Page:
This publication is a continuation of the series of yearly Academic papers, published since 2006, by the "Baltic Practice" interdisciplinary research Center, in a form of structured and edited collection pf research papers of participants of the International summer school "Practice at the Baltic Sea" or simply "Baltic Practice".
We create collaborative environment for collaborative creation, improvement and promoting bills within public and legislative projects. Enacting a new law means that a community devises out new rules which help it to become more efficient. Below are the principles on which legislative collaboration is based: Public construction of a document aiming at complex cloud issues has high educational value. The practice helps not only produce a quality document and build a community of people interested in its implementation, but promote the innovative document, maintain a new level of its understanding and perception by the society. 518 Collaborative document creation and voting has a priority over document deliberation. Our technology allows collaboration participants to create their own text versions, that could be voted for by other participants. The value of deliberation is less than the value of collaboration. Contemporary collaboration does not always need discussions. Discussion can take so much time and efforts that participants do not have resources to collaborate. The process of selecting text segments is based on the participants' voting. All the votes should be counted but the weight of each vote depends on the participant's impact and the estimation of this impact by the community. The more is the participant's impact and its estimation, the more is the participant's vote weight.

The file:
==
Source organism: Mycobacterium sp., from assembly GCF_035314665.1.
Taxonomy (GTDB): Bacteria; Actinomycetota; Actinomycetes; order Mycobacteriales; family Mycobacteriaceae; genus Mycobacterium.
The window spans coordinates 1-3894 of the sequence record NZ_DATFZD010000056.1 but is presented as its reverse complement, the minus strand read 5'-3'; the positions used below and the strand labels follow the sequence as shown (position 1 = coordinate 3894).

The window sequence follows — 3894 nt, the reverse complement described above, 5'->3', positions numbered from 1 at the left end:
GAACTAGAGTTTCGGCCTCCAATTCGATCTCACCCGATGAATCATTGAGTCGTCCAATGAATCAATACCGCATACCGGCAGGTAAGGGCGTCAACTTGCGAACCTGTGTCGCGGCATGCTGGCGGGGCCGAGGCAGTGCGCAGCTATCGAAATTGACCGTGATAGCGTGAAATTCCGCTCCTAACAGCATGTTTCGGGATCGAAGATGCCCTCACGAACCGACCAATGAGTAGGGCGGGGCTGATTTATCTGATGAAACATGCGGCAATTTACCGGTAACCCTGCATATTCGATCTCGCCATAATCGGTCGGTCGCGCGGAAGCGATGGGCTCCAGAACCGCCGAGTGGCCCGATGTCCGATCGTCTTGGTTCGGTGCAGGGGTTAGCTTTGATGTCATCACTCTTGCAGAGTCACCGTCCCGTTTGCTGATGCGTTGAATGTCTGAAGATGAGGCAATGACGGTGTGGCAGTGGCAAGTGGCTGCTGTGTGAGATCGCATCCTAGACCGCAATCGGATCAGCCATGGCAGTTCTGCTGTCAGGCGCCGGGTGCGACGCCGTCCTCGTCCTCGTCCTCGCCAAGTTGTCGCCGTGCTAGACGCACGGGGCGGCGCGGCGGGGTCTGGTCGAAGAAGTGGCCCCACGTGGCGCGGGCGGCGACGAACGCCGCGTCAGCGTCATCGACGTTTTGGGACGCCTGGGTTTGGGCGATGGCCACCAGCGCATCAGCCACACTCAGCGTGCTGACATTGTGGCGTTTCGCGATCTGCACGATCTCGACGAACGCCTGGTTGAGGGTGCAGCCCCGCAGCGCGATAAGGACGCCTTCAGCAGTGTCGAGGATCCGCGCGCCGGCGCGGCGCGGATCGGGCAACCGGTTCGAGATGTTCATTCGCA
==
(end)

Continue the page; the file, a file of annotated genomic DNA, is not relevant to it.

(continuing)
This publication is an continuation of the series of yearly Academic Papers, published since 2006, by the “Baltic Practice” interdisciplinary research Center, in a form of structured and edited collection of research papers of participants of the International HSE Summer School “Practice at the Baltic Sea” or simply “Baltic Practice”, submitted by the students of National Research University “Higher School of Economics”, as well undergraduate and graduate students from several European universities, complimented by the commentaries and research articles by research groups academic leaders and experts.
This paper presents an analysis of the UK Technology Foresight Exercise from the Dialogue, Vision and Dissemination perspectives. Participation and dialogue-based visioning and policy making process was one of the key components of the Foresight exercise, which aimed at involving stakeholders to set priorities in the UK science base and industry. In this way, the stakeholders were given the opportunity to shape the S&T policies and strategies. The exercise helped in a great deal to the establishment of better links between the Government funded S&T and industry in a collective visioning process.
The present article continues the investigation of the Soqotri verbal system undertaken by the Russian-Soqotri fieldwork team. The article focuses on the so-called “weak” and “geminated” roots in the basic stem. The investigation is based on the analysis of full paradigms (perfect, imperfect and jussive) of more than 170 “weak” and “geminated” Soqotri verbs.